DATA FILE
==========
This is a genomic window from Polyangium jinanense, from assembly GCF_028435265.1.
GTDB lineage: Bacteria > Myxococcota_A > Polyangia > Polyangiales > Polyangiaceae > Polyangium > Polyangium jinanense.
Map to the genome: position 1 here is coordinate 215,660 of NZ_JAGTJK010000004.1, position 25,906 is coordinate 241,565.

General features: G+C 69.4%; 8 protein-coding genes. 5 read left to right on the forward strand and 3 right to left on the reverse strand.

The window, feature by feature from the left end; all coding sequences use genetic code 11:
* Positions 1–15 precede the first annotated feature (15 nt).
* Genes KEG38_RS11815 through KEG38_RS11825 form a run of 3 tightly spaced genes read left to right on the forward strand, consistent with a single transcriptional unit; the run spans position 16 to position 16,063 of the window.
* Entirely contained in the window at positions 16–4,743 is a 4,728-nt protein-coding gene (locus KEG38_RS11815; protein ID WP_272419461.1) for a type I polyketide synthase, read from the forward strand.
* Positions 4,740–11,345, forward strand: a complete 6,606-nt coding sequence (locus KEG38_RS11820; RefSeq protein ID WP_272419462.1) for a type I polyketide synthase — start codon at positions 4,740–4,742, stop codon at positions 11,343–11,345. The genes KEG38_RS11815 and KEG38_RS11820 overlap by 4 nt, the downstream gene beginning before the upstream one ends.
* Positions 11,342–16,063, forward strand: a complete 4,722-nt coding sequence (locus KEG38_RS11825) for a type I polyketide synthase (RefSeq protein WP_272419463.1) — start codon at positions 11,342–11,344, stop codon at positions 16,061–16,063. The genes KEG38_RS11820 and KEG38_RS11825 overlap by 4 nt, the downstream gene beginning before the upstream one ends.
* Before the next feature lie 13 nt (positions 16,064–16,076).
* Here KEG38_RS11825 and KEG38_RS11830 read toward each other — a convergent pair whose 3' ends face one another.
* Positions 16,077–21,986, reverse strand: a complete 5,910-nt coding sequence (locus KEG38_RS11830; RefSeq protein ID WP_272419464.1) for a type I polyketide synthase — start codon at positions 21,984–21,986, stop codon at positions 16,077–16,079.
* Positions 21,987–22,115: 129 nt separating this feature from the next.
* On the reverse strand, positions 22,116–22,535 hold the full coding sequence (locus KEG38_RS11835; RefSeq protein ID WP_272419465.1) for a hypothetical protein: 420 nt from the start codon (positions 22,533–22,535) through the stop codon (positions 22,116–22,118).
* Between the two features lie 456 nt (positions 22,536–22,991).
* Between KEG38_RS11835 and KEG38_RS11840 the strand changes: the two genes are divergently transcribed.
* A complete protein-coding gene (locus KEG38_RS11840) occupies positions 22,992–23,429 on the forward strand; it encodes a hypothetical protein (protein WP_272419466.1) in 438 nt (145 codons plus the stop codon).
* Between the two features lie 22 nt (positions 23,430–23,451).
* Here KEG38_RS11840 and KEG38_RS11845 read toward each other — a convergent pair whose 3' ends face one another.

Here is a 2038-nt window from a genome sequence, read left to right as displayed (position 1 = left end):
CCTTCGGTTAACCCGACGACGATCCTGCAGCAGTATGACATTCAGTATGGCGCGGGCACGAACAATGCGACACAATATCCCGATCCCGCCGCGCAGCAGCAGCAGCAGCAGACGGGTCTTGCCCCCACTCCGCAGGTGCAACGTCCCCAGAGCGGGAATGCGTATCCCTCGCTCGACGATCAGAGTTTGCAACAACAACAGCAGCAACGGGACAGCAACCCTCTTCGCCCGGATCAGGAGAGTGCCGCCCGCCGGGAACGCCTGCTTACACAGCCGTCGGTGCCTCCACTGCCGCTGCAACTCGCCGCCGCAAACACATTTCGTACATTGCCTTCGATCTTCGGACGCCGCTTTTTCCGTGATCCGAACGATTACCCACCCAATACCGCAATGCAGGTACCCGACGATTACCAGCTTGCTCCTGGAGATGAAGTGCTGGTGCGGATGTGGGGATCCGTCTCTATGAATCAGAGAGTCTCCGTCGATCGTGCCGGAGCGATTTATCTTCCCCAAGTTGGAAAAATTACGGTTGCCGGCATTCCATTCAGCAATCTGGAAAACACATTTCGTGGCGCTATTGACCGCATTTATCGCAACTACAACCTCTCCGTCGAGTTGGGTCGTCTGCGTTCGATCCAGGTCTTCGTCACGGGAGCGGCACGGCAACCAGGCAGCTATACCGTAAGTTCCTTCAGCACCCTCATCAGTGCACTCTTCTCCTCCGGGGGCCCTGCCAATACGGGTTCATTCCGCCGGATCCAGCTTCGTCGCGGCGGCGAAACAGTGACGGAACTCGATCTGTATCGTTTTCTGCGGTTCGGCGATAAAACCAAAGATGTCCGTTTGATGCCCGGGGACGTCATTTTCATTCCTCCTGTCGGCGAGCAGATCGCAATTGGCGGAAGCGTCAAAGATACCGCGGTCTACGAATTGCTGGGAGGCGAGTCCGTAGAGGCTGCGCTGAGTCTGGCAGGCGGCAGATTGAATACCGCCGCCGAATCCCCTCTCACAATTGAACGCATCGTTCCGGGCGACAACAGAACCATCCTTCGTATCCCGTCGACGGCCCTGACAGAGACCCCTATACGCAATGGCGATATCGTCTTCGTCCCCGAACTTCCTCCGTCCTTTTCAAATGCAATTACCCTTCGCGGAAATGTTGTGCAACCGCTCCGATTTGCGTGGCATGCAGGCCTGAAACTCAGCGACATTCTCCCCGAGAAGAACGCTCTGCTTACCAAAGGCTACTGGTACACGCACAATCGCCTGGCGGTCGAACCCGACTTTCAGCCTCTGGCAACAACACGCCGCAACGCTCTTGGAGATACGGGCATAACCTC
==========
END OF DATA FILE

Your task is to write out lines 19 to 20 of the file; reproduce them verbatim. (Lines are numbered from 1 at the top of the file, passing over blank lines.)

* Between the two features lie 22 nt (positions 23,430–23,451).
* Here KEG38_RS11840 and KEG38_RS11845 read toward each other — a convergent pair whose 3' ends face one another.